Consequences of Qualified Cross Shareholding
In the event of a qualified cross shareholding, the provisions of Article 201/1 of the TCC applicable to the simple cross shareholding as explained, above, do not apply; instead, provisions of Articles 389 and 612, which are explicitly reserved under such first paragraph of Article 201/1, come in to play. Since the consequences connected to dominance shall apply to the companies in qualified cross shareholding situations, legislators preferred not to aggravate these conditions, and decided not to enforce the sanction of the freezing of shares.
As per this Article, those that will be especially applicable among the consequences linked to dominance are related to the acquisition of its own shares by a company. Pursuant to Articles 389 and 612 of the TCC, the parent company's shares acquired by the subsidiary company shall not be taken into consideration in the calculation of the meeting quorum of the parent company's general assembly meeting, and voting rights belonging to the parent company shares acquired by the subsidiary company and related rights shall freeze. This means that shares acquired by the company, itself, and the parent company shares acquired by the subsidiary company, are considered to be the same in terms of consequences attached thereto. Despite the cross shareholding situation, not all of the rights arising from the shares of the subsidiary company, but only the voting rights, freeze. However, this does not cover only 25% of its shares, but all of them.
Finally, it should be mentioned that if there is no dominant relationship, it is irrelevant that the subsidiary company holds at least one-fourth of the parent company's shares, in terms of the attached consequences. No matter in which ratio the subsidiary company acquires the shares of the parent company, shall it be subject to the provisions of Articles 389 and 612 of the TCC. This consequence means stepping outside of the scope of the definition of cross shareholding in terms of Article 197 of the TCC in the existence of a dominant relationship.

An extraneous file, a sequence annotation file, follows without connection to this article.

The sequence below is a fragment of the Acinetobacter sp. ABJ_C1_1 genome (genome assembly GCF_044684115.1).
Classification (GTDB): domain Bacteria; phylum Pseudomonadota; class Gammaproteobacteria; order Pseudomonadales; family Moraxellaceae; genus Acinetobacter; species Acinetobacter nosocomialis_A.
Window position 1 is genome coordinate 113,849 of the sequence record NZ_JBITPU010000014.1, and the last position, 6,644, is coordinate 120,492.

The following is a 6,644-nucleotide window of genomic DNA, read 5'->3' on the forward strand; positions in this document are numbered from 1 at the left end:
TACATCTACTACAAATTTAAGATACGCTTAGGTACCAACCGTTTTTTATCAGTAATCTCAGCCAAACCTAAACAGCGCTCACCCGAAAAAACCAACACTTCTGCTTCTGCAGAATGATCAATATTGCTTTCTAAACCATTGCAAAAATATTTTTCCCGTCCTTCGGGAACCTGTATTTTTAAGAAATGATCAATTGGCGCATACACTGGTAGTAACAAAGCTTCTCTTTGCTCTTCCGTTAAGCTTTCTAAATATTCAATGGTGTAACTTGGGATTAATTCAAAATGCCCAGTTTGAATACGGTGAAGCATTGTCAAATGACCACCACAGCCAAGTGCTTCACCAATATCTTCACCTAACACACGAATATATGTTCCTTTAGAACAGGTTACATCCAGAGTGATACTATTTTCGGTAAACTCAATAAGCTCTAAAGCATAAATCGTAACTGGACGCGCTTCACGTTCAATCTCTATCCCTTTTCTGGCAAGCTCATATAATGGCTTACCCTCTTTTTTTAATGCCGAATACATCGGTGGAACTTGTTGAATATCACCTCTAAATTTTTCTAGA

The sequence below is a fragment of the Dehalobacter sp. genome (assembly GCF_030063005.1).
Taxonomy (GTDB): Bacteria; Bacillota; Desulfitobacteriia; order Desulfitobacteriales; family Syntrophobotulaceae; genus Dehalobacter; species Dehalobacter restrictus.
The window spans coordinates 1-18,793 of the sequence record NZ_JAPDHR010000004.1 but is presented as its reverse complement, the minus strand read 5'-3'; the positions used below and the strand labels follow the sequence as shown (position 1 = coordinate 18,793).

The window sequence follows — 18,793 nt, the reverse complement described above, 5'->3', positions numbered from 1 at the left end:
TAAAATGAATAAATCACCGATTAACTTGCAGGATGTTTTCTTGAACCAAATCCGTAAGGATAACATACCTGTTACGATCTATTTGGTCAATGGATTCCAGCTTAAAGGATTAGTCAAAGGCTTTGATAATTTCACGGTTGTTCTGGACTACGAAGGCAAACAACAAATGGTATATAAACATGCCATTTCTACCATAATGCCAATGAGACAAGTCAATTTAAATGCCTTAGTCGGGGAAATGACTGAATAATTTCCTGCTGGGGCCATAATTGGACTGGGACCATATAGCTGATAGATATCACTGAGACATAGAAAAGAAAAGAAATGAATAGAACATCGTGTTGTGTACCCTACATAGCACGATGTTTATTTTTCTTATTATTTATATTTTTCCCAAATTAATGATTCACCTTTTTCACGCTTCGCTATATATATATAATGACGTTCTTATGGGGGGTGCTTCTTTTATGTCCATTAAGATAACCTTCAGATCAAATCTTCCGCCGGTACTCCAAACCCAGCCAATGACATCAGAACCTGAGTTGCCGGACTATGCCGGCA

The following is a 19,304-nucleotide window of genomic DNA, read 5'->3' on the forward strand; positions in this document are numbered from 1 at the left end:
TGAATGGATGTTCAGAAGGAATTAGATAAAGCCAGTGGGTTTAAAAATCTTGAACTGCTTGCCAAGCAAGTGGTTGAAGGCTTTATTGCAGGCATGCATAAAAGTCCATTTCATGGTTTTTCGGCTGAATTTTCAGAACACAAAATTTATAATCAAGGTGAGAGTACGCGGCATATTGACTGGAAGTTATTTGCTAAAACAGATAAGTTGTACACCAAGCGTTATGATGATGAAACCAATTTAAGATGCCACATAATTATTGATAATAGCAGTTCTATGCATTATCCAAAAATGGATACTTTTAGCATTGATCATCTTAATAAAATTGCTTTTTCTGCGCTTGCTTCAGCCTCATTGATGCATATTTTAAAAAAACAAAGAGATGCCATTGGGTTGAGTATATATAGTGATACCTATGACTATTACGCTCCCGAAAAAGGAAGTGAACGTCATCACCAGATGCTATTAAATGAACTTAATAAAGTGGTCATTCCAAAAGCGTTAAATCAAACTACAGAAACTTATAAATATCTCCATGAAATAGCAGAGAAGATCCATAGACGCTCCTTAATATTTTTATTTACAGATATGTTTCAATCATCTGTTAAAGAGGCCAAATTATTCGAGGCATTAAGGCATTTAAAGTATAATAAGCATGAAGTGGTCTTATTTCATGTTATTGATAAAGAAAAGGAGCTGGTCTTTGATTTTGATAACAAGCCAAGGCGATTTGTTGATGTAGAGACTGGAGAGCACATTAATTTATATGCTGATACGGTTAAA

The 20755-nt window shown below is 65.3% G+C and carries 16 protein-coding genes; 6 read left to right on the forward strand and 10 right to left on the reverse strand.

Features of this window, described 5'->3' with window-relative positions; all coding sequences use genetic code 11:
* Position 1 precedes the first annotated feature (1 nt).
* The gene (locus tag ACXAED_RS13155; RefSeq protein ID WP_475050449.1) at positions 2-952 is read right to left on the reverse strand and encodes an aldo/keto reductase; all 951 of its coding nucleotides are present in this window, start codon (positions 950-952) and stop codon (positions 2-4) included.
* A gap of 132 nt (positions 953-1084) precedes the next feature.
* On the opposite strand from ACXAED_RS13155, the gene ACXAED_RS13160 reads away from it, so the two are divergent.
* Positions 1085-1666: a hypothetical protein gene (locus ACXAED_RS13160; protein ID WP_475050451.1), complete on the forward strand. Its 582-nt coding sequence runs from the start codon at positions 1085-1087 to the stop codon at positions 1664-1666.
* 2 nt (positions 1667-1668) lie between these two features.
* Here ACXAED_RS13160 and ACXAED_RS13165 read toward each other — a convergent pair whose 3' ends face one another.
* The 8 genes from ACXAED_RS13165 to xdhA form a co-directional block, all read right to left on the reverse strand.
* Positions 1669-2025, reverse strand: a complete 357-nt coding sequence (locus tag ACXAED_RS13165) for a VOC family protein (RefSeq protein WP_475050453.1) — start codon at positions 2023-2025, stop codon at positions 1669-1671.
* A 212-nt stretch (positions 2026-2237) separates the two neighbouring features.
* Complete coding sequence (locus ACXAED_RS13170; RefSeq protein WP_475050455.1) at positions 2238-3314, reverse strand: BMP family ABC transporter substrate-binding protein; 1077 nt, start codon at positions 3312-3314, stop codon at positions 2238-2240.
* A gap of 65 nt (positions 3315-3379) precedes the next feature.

Although cross shareholding brings with it several drawbacks, various jurisdictions have chosen to make it subject to sanctions, instead of prohibiting it. Within the scope of the TCC, technically, stock corporations that hold at least one-fourth of each other's shares are deemed to be in a cross shareholding situation. Cross shareholding is addressed in two different categories that may be identified as simple and qualified, and different consequences are attached thereto. In simple cross shareholding situations where both companies hold at least one-fourth of each other's shares, but are not in dominant positions against each other, the company that has knowingly created the cross shareholding situation can only use one-fourth of its total votes arising from the shares that it holds in the other company and of its other shareholding rights; all of its other shareholding rights freeze. In qualified cross shareholding situations where at least one company is dominant over the other, instead of the sanction of shares freezing, consequences attached to dominance, and especially to the acquisition by the subsidiary company of the parent company's shares, apply.
 Official Gazette February 14, 2011, No. 27846. It has entered into force on July 1, 2012.
 Preamble of Article 197 of the TCC.
 See Notification and Registration Obligations for Groups of Companies, http://www.erdem-erdem.com/en/articles/notification-and-registration-obligations-for-groups-of-companies/ (Access date: 24 February 2014) for information on notification and registration obligations within the scope of group of companies.
 Preamble of Article 201/1 of the TCC.
 Ünal Tekinalp, New Law of Stock Corporations, 3rd Edition, İstanbul 2013, p. 562.
 Preamble of Article 201/1 of the TCC.
The content of this article is intended to provide a general guide to the subject matter. Specialist advice should be sought about your specific circumstances.